Hydroxyapatite chromatography of proteins involves the non-specific interaction of the charged amino or carboxylate groups of a protein with oppositely charged groups on the hydroxyapatite, where the net charge of the hydroxyapatite and protein are controlled by the pH of the buffer. Elution is accomplished by displacing the non-specific protein-hydroxyapatite pairing with ions such as Ca2+ or Mg2+. Negatively charged protein groups are displaced by negatively charged compounds, such as phosphates, thereby eluting a net-negatively charged protein.
Hydrophobic interaction chromatography (HIC) is useful for the purification and separation of molecules, such as proteins, based on differences in their surface hydrophobicity. Hydrophobic groups of a protein interact non-specifically with hydrophobic groups coupled to the chromatography matrix. Differences in the number and nature of protein surface hydrophobic groups results in differential retardation of proteins on an HIC column and, as a result, separation of proteins in a mixture of proteins.
Hydrophobic charge induction (HCI) chromatography is useful for the separation of biological molecules, such as proteins, based on the pH-dependent behavior of ionizable, dual-mode ligands (Boschetti, E. et al., Genetic Engineering News 20(13) (2000)). At neutral pH, the ligand is uncharged and binds a protein of interest via mild non-specific hydrophobic interaction. As pH is reduced during a buffer gradient, the ligand becomes positively charged and hydrophobic binding is disrupted by electrostatic charge repulsion (Boschetti, E. (2000), supra). The gentle conditions used in HCI reduces the risk of protein denaturation and antibody aggregation.
Affinity chromatography, which exploits a specific structurally dependent (i.e., spatially complementary) interaction between the protein to be purified and an immobilized capture agent, is a standard purification option for some proteins, such as antibodies. Protein A, for example, is a useful adsorbent for affinity chromatography of proteins, such as antibodies, which contain an Fc region. Protein A is a 41kD cell wall protein from Staphylococcus aureas which binds with a high affinity (about 10−8M to human IgG) to the Fc region of antibodies. Despite its common use, affinity chromatography is costly, particularly at the industrial scale necessary to purify therapeutic proteins.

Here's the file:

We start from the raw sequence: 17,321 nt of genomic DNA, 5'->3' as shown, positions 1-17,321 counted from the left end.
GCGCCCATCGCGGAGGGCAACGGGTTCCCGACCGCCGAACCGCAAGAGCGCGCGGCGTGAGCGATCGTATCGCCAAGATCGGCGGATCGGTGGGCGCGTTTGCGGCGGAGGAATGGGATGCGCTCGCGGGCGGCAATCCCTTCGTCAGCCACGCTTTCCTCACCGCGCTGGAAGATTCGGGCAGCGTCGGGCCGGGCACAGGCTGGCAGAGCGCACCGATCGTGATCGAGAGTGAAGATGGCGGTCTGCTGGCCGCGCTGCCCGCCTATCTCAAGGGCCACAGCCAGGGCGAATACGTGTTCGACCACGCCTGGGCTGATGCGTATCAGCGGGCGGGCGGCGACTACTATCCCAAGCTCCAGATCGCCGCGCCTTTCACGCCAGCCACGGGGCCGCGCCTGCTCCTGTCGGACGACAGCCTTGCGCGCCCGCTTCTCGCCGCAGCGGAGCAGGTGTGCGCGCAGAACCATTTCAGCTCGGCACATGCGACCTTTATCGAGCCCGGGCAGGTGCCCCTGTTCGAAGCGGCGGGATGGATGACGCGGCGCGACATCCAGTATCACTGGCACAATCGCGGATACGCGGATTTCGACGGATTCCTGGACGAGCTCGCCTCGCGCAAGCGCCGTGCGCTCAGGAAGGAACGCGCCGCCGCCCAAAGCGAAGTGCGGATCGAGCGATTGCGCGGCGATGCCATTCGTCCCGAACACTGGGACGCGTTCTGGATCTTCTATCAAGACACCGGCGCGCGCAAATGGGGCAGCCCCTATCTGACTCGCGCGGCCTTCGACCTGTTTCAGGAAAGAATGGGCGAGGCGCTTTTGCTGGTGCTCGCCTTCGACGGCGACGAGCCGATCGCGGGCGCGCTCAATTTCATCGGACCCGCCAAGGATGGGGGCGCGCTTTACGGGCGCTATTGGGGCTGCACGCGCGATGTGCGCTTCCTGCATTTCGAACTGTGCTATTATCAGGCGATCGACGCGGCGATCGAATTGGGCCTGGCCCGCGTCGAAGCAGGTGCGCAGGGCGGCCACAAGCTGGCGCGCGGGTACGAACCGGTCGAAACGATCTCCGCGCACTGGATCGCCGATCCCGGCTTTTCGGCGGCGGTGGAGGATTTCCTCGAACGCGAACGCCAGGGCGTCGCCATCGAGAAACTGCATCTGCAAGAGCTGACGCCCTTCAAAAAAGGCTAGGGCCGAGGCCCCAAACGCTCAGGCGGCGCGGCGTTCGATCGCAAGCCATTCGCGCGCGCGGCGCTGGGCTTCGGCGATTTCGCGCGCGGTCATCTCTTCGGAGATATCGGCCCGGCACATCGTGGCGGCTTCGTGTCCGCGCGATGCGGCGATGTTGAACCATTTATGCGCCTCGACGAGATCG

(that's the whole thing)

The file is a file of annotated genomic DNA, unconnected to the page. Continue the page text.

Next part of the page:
High-performance tangential-flow filtration (HPTFF) is a membrane technology useful for the separation of protein mixtures without limit to their relative size (Zydney, A. L. and van Reis, R., High-Performance Tangential-Flow Filtration, ch. 10, in Membrane Separations in Biotechnology, 2d ed., William K. Wang, ed., Marcel Dekker, Inc., NY, N.Y. (2001), pp. 277-298; van Reis, R. et al. Biotechnol. Bioeng. 56:71-82 (1997); and van Reis, R., U.S. Pat. No. 5,256,694, U.S. Pat. No. 5,490,937, and U.S. Pat. No. 6,054,051, the contents of which are hereby incorporated by reference in their entirety). HPTFF can be used throughout the downstream purification process to remove specific impurities (such as proteins, DNA, or endotoxins), clear viruses, and/or eliminate protein oligomers or degradation products. HPTFF is unique among available separation technologies in that it can effect simultaneous purification, concentration, and buffer exchange, allowing several different separations steps to be combined into a single scalable unit operation.
Despite these advanced chromatography and filtration methods, affinity chromatography is often employed as a capture step to meet the purity, yield, and throughput requirements for pharmaceutical antibody purification. The high cost and instability of affinity media, however, increases the ultimate cost of antibody therapeutics, particularly those requiring high doses and/or chronic administration. In addition, adequate purity often is not achieved unless several purification steps are combined, thereby further increasing cost and reducing product yield. Antibodies account for an increasingly large percentage of therapeutic products on the market and in development in the United States for the treatment of, for example, cancer, autoimmune disease, infectious disease, cardiovascular disease, and transplant rejection (Stratan, F. et al., Monoclonal Antibodies—Coming of Age, 1 (2001), and Booth, M. et al., Monoclonal Antibodies: Targeting the Issues, 1 (2001)). Consequently, there is a need for processes that purify protein therapeutics or other polypeptide compounds using fewer steps and without the need for a costly affinity step.
The present invention relates to the surprising finding that a non-affinity chromatographic purification process in combination with HPTFF is capable of purifying a target protein, such as an antibody or an antibody-like molecule, from a mixture containing host cell proteins such that host cell protein impurities are present in the final purified target protein in an amount less than 100 parts per million (ppm).
In one aspect, the invention concerns a method for purifying a target protein from a mixture containing a host cell protein and optionally further impurities, comprising two non-affinity purification steps followed by high-performance tangential-flow filtration (HPTFF), in the absence of an affinity chromatography step, wherein such method produces a purified target protein containing less than 100 parts per million (ppm) of the host cell protein, alternatively less than 90 ppm, less than 80 pmm, less than 70 ppm, less than 60 ppm, less than 50 ppm, less than 40 ppm, less than 30 ppm, less than 20 ppm, less than 10 ppm, less than 5 ppm, or less than 3 ppm.